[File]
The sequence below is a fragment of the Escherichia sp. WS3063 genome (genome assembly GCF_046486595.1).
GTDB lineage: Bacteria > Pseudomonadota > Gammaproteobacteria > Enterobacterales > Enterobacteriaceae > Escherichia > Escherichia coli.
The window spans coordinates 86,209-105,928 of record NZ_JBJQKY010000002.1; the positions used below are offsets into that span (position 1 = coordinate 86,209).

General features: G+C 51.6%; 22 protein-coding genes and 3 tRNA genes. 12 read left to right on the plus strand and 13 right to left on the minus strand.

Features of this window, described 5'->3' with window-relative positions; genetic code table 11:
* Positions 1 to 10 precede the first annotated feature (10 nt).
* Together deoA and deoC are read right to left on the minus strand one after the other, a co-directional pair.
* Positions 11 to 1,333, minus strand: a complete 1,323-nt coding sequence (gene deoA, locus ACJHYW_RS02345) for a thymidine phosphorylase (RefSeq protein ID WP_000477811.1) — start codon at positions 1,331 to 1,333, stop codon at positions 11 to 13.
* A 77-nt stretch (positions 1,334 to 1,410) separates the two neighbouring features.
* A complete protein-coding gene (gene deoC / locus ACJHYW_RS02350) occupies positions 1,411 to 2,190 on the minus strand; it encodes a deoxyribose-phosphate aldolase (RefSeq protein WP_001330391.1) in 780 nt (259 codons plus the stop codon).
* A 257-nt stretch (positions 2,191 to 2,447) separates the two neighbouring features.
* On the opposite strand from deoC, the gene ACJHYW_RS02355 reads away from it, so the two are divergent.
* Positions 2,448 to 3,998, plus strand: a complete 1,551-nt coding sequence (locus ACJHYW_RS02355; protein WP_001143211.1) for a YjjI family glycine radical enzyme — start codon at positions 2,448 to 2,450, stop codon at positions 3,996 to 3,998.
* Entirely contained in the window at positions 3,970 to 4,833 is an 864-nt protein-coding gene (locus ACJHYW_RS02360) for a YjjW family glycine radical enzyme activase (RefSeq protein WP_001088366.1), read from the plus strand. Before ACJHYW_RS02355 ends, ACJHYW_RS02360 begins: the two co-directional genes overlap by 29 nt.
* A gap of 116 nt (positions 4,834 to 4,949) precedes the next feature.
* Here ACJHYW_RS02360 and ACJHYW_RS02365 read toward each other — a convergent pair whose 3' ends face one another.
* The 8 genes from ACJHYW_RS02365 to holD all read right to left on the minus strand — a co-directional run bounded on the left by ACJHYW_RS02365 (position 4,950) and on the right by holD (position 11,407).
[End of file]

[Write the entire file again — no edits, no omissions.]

The sequence below is a fragment of the Escherichia sp. WS3063 genome (genome assembly GCF_046486595.1).
GTDB lineage: Bacteria > Pseudomonadota > Gammaproteobacteria > Enterobacterales > Enterobacteriaceae > Escherichia > Escherichia coli.
The window spans coordinates 86,209-105,928 of record NZ_JBJQKY010000002.1; the positions used below are offsets into that span (position 1 = coordinate 86,209).

General features: G+C 51.6%; 22 protein-coding genes and 3 tRNA genes. 12 read left to right on the plus strand and 13 right to left on the minus strand.

Features of this window, described 5'->3' with window-relative positions; genetic code table 11:
* Positions 1 to 10 precede the first annotated feature (10 nt).
* Together deoA and deoC are read right to left on the minus strand one after the other, a co-directional pair.
* Positions 11 to 1,333, minus strand: a complete 1,323-nt coding sequence (gene deoA, locus ACJHYW_RS02345) for a thymidine phosphorylase (RefSeq protein ID WP_000477811.1) — start codon at positions 1,331 to 1,333, stop codon at positions 11 to 13.
* A 77-nt stretch (positions 1,334 to 1,410) separates the two neighbouring features.
* A complete protein-coding gene (gene deoC / locus ACJHYW_RS02350) occupies positions 1,411 to 2,190 on the minus strand; it encodes a deoxyribose-phosphate aldolase (RefSeq protein WP_001330391.1) in 780 nt (259 codons plus the stop codon).
* A 257-nt stretch (positions 2,191 to 2,447) separates the two neighbouring features.
* On the opposite strand from deoC, the gene ACJHYW_RS02355 reads away from it, so the two are divergent.
* Positions 2,448 to 3,998, plus strand: a complete 1,551-nt coding sequence (locus ACJHYW_RS02355; protein WP_001143211.1) for a YjjI family glycine radical enzyme — start codon at positions 2,448 to 2,450, stop codon at positions 3,996 to 3,998.
* Entirely contained in the window at positions 3,970 to 4,833 is an 864-nt protein-coding gene (locus ACJHYW_RS02360) for a YjjW family glycine radical enzyme activase (RefSeq protein WP_001088366.1), read from the plus strand. Before ACJHYW_RS02355 ends, ACJHYW_RS02360 begins: the two co-directional genes overlap by 29 nt.
* A gap of 116 nt (positions 4,834 to 4,949) precedes the next feature.
* Here ACJHYW_RS02360 and ACJHYW_RS02365 read toward each other — a convergent pair whose 3' ends face one another.
* The 8 genes from ACJHYW_RS02365 to holD all read right to left on the minus strand — a co-directional run bounded on the left by ACJHYW_RS02365 (position 4,950) and on the right by holD (position 11,407).